The Butterfly

                                           By Earl Nightengale

    There's a story attributed to Henry Miller, the writer, about a little
    boy in India who went up to a guru who was sitting and looking
    at something in his hand. The little boy went up and looked at it.
    He didn't quite understand what it was, so he asked the guru,
    "What is that?"

    "It's a cocoon," answered the guru, "Inside the cocoon is a butterfly.
    Soon the cocoon is going to split, and the butterfly will come out."

    "Could I have it?" asked the little boy.

    "Yes," said the guru, "but you must promise me that when the
    cocoon splits and the butterfly starts to come out and is beating
    its wings to get out of the cocoon, you won't help it. It is important
    not to help the butterfly by breaking the cocoon apart. It must do it
    on it's own."

    The little boy promised, took the cocoon, and went home with it.
    He then sat and watched it. He saw it begin to vibrate and move
    and quiver, and finally the cocoon split in half. Inside was a
    beautiful damp butterfly, frantically beating its wings against the
    cocoon, trying to get out and not seeming to be able to do it. The
    little boy desperately wanted to help. Finally, he gave in, and
    pushed the two halves of the cocoon apart. The butterfly sprang out,
    but as soon as it got out, it fell to the ground and was dead. The
    little boy picked up the dead butterfly and in tears went back to the
    guru and showed it to him.

    "Little boy," said the guru, "You pushed open the cocoon, didn't you?"

    "Yes," said the little boy, "I did."

    The guru spoke to him gravely, "You don't understand. You didn't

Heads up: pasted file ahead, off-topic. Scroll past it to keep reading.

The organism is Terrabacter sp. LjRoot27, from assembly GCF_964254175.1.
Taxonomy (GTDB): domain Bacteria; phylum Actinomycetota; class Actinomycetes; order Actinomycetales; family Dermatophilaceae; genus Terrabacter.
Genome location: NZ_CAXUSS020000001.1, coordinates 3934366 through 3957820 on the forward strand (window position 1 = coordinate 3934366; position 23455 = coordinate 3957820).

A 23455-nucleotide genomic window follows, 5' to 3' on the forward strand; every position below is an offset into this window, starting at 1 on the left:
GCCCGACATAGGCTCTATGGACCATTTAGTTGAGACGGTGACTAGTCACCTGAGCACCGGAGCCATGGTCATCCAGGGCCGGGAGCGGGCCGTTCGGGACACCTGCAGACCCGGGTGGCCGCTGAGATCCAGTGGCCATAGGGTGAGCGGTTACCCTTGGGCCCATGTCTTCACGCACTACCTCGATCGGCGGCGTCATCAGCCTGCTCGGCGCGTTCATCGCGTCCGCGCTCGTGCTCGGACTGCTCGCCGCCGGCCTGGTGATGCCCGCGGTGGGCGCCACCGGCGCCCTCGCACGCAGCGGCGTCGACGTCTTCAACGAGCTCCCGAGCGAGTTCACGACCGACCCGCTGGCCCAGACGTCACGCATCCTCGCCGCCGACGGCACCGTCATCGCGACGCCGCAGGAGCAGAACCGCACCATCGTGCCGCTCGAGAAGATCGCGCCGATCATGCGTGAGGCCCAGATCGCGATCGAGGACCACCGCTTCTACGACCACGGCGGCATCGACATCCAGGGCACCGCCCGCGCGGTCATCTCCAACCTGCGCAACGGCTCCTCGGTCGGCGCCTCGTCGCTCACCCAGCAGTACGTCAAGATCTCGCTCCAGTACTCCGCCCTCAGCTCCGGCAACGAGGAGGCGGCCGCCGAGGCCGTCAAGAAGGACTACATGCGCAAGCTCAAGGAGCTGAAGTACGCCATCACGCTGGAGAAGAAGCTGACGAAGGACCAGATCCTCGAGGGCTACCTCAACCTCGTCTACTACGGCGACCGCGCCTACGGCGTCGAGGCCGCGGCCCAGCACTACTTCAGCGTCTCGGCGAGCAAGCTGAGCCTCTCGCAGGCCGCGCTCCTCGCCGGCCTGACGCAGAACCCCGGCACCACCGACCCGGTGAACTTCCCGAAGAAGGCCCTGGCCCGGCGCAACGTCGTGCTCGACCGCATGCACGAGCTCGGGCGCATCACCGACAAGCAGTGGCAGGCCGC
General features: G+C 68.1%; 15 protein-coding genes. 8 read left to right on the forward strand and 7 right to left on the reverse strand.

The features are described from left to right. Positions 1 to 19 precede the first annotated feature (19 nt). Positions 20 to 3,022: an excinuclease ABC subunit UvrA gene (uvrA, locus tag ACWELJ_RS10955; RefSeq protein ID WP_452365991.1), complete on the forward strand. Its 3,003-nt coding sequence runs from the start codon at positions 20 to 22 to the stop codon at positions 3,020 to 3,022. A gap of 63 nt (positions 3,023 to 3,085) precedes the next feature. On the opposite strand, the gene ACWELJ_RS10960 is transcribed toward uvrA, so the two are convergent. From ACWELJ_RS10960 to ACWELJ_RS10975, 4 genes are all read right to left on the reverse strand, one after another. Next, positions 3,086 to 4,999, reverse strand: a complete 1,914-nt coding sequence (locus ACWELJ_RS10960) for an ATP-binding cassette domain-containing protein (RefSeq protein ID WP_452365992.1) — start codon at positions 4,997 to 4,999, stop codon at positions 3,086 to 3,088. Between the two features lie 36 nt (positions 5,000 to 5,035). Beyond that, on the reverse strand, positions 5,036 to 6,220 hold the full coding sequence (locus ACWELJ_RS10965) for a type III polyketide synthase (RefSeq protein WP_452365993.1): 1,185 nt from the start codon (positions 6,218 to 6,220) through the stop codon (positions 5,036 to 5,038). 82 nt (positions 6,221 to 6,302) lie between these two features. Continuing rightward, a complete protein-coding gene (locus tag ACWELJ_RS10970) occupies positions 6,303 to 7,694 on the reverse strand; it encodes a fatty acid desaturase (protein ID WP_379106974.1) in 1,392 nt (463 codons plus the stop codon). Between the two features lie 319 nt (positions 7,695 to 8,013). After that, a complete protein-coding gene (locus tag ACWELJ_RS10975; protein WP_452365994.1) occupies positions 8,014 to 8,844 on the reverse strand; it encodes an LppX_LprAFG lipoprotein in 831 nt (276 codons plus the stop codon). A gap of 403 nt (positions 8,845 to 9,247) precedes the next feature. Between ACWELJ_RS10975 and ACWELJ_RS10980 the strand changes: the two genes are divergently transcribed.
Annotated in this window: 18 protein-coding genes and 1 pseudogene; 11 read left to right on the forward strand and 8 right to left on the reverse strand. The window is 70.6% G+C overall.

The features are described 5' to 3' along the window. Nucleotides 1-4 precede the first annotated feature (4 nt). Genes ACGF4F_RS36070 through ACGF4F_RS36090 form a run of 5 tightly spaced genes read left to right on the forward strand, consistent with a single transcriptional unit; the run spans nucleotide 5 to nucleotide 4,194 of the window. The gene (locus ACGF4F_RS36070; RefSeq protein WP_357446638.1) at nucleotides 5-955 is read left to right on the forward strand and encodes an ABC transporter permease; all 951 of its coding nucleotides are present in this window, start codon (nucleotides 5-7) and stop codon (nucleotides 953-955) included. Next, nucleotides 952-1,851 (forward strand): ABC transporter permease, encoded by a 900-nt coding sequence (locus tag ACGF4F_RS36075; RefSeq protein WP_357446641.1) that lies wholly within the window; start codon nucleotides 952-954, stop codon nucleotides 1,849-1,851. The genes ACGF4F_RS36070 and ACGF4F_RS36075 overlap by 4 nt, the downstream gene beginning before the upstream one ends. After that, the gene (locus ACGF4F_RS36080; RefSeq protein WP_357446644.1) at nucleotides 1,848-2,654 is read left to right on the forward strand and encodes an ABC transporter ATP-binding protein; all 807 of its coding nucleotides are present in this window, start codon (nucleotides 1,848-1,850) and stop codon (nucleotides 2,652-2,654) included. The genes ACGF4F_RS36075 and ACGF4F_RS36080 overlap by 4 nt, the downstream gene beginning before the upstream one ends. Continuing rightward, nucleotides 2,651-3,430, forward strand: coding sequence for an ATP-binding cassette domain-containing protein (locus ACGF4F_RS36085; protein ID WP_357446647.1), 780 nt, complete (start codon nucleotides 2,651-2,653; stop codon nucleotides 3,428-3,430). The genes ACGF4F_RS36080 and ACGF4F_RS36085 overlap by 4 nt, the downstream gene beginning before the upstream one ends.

understand what you were doing. When the butterfly comes out of
    the cocoon, the only way he can strengthen it's wings is by beating
    them against the cocoon. It beats against the cocoon so it's muscles
    will grow strong. When you helped it, you prevented it from
    developing the muscles it would need to survive."

          It's a story every parent, "helpers/caregivers",
             and other professionals should remember. . .

    Handing a child the toy he wants, instead of letting him crawl across
    the room for it or try his/her best to crawl for it; fulfilling his/her every
    whim; loading him down with toys and other shiny beautiful things
    before s/he really needs or desires them;
    loading her/him down with toys
    and other shiny beautiful things
    before s/he really needs or
    desires them; emphasizing the
    importance of grades in school
    instead of the importance
    of education. . .

    all of these things tend to weaken
    the muscles a child should be
    developing on her/his own so
    that when the time comes to
    function independently, he will
    have the strength he needs.
    It's the same for people with
    challenges, or on healing
    journeys; we can help them,
    but we can't do it for them.

    So often, what seems harsh
          or cruel in nature, is in
          reality wisdom and
    kindness for the time ahead.
MorningStar Inspiration from
Dawn Cove Abbey
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"Roadside Assistance" For Your Journey Through Life
- Dedicated to helping people return (and maintain) sanity and decency to life -
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From the eBook: "One! The Journey hOMe", by Klaas Tuinman MA, © 2007-2019

Questions and comments welcomed.